I would recommend that you join the ARRL ad subsribe to QST.....also, that you join a local club that involves itself wth community service work, which is really cool! Finally, I would recommend that you get the highest class license you can, in order to broaden your privedges in this amazing hobby of ours. Good Luck!
Bill, I myself am truly a newbie to Ham Radio. I haven't even had my callsign issued yet. I just took and passed my tech exam this past saturday. I although am not unfamiliar with radio use having been in the Emergency field for most of my adult life. Why would you even say that he should quit now. Maybe most of the hams you are talking about not being friendly have the same attitude as you do. Maybe yours is because of the way you perceive them. I for one don't really care where there are some not so friendly people out there. There are a whole host of others that are willing to advance the future of Amateur Radio. The people I have met so far between the Examiners I met Saturday and the people in the club that I just joined are very friendly and offered to help me advance in any way they could. I don't know where you live or even who you associate with in the HAM world, but I really think that negativity towards a hobby is really best kept to ones self. I hope that he sticks with it and maybe he won't turn into a "Haughy HAM" like the ones you are familiar with....NUFF Said 73s Keith George
Point well made! Staying on just 2 mtrs or 440 is like saying that you would like living in an elevator. It has it's ups and downs, but doesn't really go far. There is a big world out there, upgrade and investigate it! You will find that there are operators out there that can talk to you about such tech stuff that you will be bewildered, and many, many that will just be willing to chat about thier lifestyles. Please for your own sake, don't settle. The local hams are great I'm sure, but they haven't lived the lives of others around the world.
My High School coach used to always say, "when you are through learning, you are through" meaning that when you quit learning, you are finished (kapoot).
Good thoughts to live by if you ask me.
Rich Bough N7QH (now an extra class licence)and thinking about a Pilots licence at the age of 41.
You looking for an ELMER? You might find one locally, but if you don't, just e-mail me. I am willing to help anyone that wants to learn. Any time. I had no help, and remember the heck I went through and no one deserves to go through that without help. Not to mention, many parts of the process are sometimes rather vague. I am even willing to give you tips on studying and code. I can do about 30 wpm on CW and am an extra class licence (highest you can get on amateur radio and I am not trying to impress you or anyone else) but still remember the hard to grasp stuff. I am also willing to try and put it in language that you can understand. ;-)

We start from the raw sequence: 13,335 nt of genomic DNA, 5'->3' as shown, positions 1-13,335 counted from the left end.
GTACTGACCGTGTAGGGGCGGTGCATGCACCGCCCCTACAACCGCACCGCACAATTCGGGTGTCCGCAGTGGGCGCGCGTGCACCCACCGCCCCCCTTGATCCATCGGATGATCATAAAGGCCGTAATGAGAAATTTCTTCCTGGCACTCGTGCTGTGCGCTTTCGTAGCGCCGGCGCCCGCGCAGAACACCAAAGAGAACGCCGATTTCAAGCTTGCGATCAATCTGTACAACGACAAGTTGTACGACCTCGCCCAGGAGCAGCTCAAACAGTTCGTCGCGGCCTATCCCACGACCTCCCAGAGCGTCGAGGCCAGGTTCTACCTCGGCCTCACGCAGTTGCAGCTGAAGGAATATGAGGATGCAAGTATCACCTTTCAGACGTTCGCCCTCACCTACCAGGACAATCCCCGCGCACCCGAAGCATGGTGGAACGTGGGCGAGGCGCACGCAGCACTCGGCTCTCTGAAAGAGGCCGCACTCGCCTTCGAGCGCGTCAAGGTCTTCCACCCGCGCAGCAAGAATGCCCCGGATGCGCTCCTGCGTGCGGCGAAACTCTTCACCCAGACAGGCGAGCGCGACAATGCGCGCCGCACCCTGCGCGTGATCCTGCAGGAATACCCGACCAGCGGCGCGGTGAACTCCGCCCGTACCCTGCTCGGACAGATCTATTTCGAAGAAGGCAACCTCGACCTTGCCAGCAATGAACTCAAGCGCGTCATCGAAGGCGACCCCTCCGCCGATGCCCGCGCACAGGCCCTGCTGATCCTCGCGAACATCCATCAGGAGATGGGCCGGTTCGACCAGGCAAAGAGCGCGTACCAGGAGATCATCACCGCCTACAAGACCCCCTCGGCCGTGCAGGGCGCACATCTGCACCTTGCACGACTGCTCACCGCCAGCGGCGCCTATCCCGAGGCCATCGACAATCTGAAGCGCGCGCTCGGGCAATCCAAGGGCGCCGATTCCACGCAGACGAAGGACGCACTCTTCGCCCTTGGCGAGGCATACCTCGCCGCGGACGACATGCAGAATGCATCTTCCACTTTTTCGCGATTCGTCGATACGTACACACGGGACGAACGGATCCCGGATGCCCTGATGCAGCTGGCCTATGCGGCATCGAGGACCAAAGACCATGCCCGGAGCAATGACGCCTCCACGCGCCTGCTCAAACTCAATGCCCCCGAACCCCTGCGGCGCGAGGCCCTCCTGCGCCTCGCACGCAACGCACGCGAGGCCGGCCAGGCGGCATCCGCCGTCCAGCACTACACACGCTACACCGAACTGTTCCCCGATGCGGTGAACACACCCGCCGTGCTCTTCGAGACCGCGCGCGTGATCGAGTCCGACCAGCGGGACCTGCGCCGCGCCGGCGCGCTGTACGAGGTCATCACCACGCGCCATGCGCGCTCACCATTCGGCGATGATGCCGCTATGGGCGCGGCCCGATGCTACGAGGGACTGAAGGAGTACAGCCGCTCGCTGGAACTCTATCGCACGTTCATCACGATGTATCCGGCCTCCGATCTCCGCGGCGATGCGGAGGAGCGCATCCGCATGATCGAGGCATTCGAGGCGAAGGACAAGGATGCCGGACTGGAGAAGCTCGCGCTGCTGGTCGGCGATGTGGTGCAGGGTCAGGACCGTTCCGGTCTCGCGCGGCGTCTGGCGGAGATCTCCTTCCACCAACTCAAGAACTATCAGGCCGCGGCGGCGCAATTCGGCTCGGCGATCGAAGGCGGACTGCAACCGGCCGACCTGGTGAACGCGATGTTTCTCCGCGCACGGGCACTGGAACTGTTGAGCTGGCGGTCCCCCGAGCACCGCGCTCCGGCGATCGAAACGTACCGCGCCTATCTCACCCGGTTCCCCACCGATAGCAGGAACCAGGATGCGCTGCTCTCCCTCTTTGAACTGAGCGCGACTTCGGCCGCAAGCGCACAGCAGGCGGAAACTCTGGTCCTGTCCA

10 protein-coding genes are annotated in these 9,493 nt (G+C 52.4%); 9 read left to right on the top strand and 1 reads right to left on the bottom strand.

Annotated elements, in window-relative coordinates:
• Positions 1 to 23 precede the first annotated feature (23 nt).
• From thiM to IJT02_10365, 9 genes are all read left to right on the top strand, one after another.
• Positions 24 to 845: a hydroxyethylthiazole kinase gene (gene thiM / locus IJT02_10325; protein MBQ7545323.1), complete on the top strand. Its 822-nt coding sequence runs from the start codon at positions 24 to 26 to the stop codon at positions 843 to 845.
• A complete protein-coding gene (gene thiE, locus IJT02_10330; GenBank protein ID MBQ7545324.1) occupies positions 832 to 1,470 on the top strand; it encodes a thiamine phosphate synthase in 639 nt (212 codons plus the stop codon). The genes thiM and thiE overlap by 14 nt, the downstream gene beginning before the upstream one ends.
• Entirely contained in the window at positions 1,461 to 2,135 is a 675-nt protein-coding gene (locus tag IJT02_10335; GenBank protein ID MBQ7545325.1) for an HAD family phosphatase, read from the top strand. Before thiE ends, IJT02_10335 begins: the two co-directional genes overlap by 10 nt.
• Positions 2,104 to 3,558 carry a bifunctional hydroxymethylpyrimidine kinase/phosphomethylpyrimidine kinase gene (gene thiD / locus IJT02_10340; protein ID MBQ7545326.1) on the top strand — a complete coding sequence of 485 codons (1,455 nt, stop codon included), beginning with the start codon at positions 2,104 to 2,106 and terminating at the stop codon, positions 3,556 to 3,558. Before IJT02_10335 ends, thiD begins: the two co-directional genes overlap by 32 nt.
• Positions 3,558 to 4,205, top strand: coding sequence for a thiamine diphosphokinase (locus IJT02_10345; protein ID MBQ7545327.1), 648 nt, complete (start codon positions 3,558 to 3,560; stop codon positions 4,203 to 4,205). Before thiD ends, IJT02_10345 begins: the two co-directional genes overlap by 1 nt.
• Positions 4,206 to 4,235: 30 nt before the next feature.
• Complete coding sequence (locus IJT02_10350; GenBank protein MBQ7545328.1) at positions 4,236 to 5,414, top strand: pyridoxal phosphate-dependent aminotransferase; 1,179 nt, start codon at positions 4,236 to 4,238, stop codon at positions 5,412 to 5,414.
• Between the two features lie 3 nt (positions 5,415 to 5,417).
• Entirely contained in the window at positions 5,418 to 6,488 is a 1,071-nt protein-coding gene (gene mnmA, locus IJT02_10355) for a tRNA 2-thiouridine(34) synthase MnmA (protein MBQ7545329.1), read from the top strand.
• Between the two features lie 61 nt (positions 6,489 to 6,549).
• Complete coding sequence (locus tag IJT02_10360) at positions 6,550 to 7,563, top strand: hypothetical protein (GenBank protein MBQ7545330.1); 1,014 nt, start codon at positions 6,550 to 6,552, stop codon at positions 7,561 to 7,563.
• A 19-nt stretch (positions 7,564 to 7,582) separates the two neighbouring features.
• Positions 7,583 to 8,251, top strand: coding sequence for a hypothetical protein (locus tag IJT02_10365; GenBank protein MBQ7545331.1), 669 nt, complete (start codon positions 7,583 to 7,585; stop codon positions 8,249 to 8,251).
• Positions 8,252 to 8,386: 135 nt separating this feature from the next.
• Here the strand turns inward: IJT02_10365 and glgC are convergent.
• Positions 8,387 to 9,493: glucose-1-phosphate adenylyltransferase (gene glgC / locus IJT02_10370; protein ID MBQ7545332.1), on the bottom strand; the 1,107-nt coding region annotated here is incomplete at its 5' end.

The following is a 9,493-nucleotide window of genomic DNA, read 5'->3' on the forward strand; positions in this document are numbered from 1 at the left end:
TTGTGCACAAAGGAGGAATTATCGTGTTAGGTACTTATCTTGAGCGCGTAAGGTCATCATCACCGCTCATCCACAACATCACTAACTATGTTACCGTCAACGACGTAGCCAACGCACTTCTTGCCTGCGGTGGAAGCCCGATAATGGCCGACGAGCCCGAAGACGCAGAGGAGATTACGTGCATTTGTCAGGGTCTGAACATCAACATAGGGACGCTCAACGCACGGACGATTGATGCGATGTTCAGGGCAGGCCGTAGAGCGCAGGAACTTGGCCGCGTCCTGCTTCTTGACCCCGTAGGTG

Drop an e-mail to me and be sure to include the subject line of ELMER and that way I won't just delete it.
Address E-mail to N7QH@AOL.COM
Any others are that want to learn are welcome also.
Please read my radio story here, just scroll to the top of the page, and enter my call sign, N7QH and do a search on my call sign.
I DON'T claim to know it all, I would just like to help if I can. I have played with many of the available modes and am willing to offer my experience to anyone. I would like to give back to radio as much as it has gave to me. It has enriched my life greatly. I live in the Phoenix, AZ area if there is anyone locally.
Rich Bough (N7QH)
I think that idea might be a bit much, how about the idea of hanging around a few of the meetings (or testing sessions) in your area, come early and stay late, get the idea? Most meetings are rather formal to help avoid confusion, can you imagine all those guys that enjoy talking for a hobby all going off at once? ;-) The best tips I have learned have been from the hams that have gone through what you are now, and learned from the experience. Some are VE's, some aren't. If nothing else to shake hands with thier buds. Trust me they all still show up. Some of the best ideas and minds work overtime, you know what I mean? Patience is a virtue.
You get out of any hobby anything you put into it. You have been on the wrong and misunderstood side of ham radio (in my opinion) for a long time, and I truely regret that you haven't recieved any satisfaction from the hobby. Maybe you should loosen up a bit. We may have declining numbers, but we are still advancing with knowledge. I personally know (at least) 10 times more about radio that I did just one year ago. Maybe you have forgoten about advancing. If you sit idle, you will surely, like stagnent water, go sour. Happy Holidays and PLEASE TRY TO REGAIN THE IDEA OF GOODWILL TO MEN! There has to be a good side about you, want to show it? 73's
Rich Bough (N7QH)
There ARE Elmers around, some are easier to find than others! In my club, ARALB, there are four of us who are officially 'Elmers', and we meet newcomers at our monthly VE sessions (we're all VE's too), actively solicit questions before and after our club meetings, and make presentations at our club meetings. Two of us regularly publish articles in our club newsletter. If your local clubs don't have anything like this, then on-line Elmers are available - check out the HamNet forum on Compuserve, and the forums here at qrz.com and at eHam.net. Don't just look, post a question, or join an ongoing thread! Also, watch QST for HamFests within your travel radius, and ask at your local ham radio store (if you have one locally!) And if you haven't joined ARRL, do so!
Check out www.aralb.org, look under committees for the Elmer page, and also download some of our club newsletters (The Oscillator) for 2001. Let me know how you are progressing, and what questions are currently befuddling you!
Fred Wagner, KQ6Q